UCL  IRIS
Institutional Research Information Service
UCL Logo
Please report any queries concerning the funding data shown on the profile page to:

http://www.ucl.ac.uk/finance/secure/research/post_award
Please report any queries concerning the student data shown on the profile page to:

Email: portico-services@ucl.ac.uk

Help Desk: http://www.ucl.ac.uk/ras/portico/helpdesk
Publication Detail
Evolution of the mechanics of the 2004-2008 Mt. St. Helens lava dome with time and temperature
  • Publication Type:
    Journal article
  • Publication Sub Type:
    Article
  • Authors:
    Smith R, Sammonds PR, Tuffen H, Meredith PG
  • Publisher:
    ELSEVIER SCIENCE BV
  • Publication date:
    01/07/2011
  • Pagination:
    191, 200
  • Journal:
    EARTH PLANET SC LETT
  • Volume:
    307
  • Issue:
    1-2
  • Print ISSN:
    0012-821X
  • Language:
    EN
  • Keywords:
    volcanology, Mount St. Helens, lava dome, rock physics, acoustic emission, volcano seismology, EXPERIMENTAL INSIGHTS, POROUS SANDSTONES, SILICIC MAGMA, FRACTURE, SEISMICITY, TRANSITION, EARTHQUAKES, ERUPTIONS, VOLCANO, FLOW
  • Addresses:
    Smith, R
    Univ Munich
    Dept Earth & Environm Sci
    D-80333
    Munich
    Germany
Abstract
The 2004-2008 eruption of Mount St. Helens, Washington, USA, formed a typical example of a Pelean spiny lava dome, with solid spines of crystalline silicic lava extruded along shear zones bounded by fault gouge (Cashman et al., 2008; Iverson et al., 2006). Creation of and movement along shear zones in this erupting lava, recorded as shallow micro-earthquakes, were thus key controls on eruption style and rate, in addition to dome stability. As eruption style and lava dome stability often change within individual eruptions, it is important to identify how the strength of dome rocks changes with temperature, time, texture and extrusion rate. However, critical values of the shear strength of dome lava at eruptive temperatures have never been measured. We have found in controlled laboratory experiments simulating eruption conditions that dome lava strength increased during the course of the 2004-2008 eruption of Mount St. Helens, as the textures became more crystalline and less porous. Increasing lava strength during the eruption would lead to deformation becoming increasingly localised to shear zones, explaining why the extrusion style and centre were so consistent. Acoustic emissions and microstructure analysis indicate that fracturing was more localised at higher temperatures, resulting in higher strengths at eruptive temperature compared to ambient temperatures for later erupted samples. The strength of these later erupted samples at eruptive temperatures increased markedly with strain rate. This would damp any increases in effusion rate that may result from changes in magma pressure, explaining the steady effusion rate at Mount St. Helens from 2004 to 2008. (c) 2011 Elsevier B.V. All rights reserved.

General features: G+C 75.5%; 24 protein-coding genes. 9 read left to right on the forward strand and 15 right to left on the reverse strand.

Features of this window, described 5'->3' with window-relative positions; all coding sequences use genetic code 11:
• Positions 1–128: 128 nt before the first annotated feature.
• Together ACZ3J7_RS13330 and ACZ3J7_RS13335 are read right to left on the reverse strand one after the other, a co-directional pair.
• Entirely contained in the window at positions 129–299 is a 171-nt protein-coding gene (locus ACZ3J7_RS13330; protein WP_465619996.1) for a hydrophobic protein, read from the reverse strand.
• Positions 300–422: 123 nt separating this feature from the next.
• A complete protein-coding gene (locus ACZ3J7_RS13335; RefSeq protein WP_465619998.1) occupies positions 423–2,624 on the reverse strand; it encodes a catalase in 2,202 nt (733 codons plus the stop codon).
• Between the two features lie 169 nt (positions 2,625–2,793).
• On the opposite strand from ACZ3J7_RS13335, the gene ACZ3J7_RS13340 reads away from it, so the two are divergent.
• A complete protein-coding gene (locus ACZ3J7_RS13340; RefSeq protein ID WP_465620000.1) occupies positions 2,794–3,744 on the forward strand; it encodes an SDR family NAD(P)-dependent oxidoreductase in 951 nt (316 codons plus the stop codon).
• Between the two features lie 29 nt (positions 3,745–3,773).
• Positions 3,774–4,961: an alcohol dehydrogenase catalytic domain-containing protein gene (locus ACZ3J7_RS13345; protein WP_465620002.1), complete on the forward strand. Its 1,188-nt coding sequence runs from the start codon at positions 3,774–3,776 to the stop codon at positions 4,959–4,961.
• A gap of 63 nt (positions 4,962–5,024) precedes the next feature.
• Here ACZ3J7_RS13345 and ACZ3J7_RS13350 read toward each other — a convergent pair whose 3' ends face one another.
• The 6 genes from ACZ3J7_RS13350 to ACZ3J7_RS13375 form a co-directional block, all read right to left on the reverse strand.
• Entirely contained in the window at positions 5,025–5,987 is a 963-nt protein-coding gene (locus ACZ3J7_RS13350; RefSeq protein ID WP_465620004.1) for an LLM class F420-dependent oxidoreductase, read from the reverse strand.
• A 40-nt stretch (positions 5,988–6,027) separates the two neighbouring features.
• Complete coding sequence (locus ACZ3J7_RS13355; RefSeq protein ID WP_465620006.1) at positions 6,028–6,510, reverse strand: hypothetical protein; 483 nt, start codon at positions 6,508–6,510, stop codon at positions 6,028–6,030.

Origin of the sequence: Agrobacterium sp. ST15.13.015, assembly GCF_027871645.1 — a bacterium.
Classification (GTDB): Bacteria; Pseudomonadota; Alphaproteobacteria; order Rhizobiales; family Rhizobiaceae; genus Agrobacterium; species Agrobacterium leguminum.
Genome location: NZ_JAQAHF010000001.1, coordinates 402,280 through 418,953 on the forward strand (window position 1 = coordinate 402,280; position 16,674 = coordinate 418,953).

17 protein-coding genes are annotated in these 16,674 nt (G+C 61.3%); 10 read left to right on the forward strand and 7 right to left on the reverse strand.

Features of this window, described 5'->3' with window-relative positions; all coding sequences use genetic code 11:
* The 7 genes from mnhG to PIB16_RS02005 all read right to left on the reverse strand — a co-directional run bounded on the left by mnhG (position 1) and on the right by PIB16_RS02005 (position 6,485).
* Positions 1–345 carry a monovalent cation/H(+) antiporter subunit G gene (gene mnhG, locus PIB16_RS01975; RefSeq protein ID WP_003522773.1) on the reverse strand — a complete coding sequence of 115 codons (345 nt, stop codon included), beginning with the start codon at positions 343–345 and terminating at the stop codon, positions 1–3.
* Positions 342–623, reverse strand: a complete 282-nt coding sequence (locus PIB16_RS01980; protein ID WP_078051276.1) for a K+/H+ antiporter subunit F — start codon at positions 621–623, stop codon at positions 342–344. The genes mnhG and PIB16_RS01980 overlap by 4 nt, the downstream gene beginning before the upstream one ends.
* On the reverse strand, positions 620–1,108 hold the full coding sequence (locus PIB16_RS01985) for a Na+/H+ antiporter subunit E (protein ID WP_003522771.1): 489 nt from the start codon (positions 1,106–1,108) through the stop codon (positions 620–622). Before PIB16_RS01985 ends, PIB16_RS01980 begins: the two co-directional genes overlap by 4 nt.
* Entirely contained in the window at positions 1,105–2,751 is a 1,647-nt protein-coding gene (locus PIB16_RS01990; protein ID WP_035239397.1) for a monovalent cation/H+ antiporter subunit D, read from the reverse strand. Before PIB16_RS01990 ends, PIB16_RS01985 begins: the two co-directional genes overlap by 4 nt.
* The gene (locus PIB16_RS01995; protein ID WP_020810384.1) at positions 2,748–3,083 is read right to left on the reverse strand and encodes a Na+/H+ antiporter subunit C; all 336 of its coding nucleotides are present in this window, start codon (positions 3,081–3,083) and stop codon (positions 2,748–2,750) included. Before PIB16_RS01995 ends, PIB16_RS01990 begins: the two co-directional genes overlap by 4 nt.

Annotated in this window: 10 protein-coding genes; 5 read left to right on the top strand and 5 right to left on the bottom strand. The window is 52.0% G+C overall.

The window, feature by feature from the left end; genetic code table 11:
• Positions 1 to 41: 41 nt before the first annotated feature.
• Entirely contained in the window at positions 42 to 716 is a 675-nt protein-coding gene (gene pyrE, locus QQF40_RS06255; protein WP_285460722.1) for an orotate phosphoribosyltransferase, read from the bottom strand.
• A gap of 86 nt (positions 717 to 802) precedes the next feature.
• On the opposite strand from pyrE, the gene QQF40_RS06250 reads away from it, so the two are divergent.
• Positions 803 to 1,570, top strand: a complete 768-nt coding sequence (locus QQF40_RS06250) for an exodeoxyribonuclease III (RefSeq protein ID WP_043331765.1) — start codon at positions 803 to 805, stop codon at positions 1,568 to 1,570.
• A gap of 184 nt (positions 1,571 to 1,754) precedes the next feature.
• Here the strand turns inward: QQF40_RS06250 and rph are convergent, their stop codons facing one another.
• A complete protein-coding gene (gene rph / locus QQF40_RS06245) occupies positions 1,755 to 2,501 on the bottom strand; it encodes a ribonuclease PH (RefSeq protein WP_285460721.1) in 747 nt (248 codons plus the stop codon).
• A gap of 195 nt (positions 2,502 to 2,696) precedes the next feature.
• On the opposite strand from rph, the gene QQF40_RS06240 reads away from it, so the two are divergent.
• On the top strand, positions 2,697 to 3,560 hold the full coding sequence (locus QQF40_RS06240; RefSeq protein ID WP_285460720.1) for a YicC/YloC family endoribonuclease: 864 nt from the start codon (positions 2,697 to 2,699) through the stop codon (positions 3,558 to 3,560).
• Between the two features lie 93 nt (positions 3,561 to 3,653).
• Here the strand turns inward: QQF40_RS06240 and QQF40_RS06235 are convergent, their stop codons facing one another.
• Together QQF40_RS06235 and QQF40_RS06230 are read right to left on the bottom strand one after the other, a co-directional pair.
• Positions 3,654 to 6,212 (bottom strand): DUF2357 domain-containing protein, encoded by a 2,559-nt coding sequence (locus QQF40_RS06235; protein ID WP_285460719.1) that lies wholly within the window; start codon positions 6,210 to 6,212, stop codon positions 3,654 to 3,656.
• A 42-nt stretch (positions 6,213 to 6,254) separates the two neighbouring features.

Publication data is maintained in RPS. Visit https://rps.ucl.ac.uk
 More search options
UCL Authors
Dept of Earth Sciences
Dept of Earth Sciences
University College London - Gower Street - London - WC1E 6BT Tel:+44 (0)20 7679 2000

© UCL 1999–2011

Search by